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14 February 2022 Going Bald — The Hairy Affair of Timing in Telemetry Studies: Moulting Activity in European Bat Species
Jon W. Rolfes, Jorge A. Encarnação, Nina I. Becker
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Telemetry is a widely used method for radio-tracking bats. To minimize negative effects of attaching a tag, like bald spots during hibernation and nursery period, narrowing down the timing of the moult of bats is important. In this study, we investigated the moulting of 11 European bat species with a focus on Myotis daubentonii, Myotis myotis and Pipistrellus pipistrellus. Telemetry data were taken from a 20 years data base. For moulting activity bats were caught with mist nests during their activity period in 2019 and 2020. During data acquisition the condition of the hair was categorized using two different methods: visual hair growth and shed hair pulled off the bats' pelage. Both methods revealed the same results. In general, bats moulted once a year in mid-June (first moult: 17.06) until mid-August (last moult: 13.08), with a significant difference between adult males, reproductive females and non-reproductive females. Adult males (n = 197) and non-reproductive females (n = 60) moulted from mid-June (first moult: 17.06) to end of July (last moult: 27.07), while reproductive females (n = 216) moulted from beginning of July (first moult: 02.07) to mid-August (last moult: 17.08). This variance is probably caused by sex-specific energetic processes like pregnancy, lactation and spermatogenesis. When tagged before moulting season bats could regrow fur in the same year. As seen in recaptured bats (n = 31), tagged in or after this period bats stayed bald during hibernation and reproduction period until the following moulting season. Further studies are needed to specifically assess the impact of bald spots on hibernation and reproductive success. A preceding cost-benefit analysis of the expected knowledge gain versus the potential negative impact on individual and colony scale is recommended.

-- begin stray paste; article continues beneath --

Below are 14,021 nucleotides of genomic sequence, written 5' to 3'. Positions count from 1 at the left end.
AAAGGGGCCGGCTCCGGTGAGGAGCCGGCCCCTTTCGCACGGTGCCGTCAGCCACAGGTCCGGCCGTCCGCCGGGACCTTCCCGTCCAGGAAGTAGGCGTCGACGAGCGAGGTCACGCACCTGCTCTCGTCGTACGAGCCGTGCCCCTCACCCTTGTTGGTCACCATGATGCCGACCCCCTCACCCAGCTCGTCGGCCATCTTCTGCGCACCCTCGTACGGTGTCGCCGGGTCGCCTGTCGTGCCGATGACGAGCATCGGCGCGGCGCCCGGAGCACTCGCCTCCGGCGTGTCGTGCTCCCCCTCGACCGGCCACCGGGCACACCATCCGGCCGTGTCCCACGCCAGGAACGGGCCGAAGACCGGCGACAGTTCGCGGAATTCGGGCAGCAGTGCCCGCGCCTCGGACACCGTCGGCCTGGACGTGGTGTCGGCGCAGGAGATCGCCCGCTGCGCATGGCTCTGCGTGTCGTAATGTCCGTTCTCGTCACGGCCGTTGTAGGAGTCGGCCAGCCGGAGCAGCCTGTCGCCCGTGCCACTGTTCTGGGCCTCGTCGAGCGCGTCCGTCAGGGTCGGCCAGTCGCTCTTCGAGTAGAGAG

© Museum and Institute of Zoology PAS
Jon W. Rolfes, Jorge A. Encarnação, and Nina I. Becker "Going Bald — The Hairy Affair of Timing in Telemetry Studies: Moulting Activity in European Bat Species," Acta Chiropterologica 23(2), 513-523, (14 February 2022).
Received: 24 February 2021; Accepted: 17 December 2021; Published: 14 February 2022

Myotis daubentonii
Myotis myotis
Pipistrellus pipistrellus
radio tag
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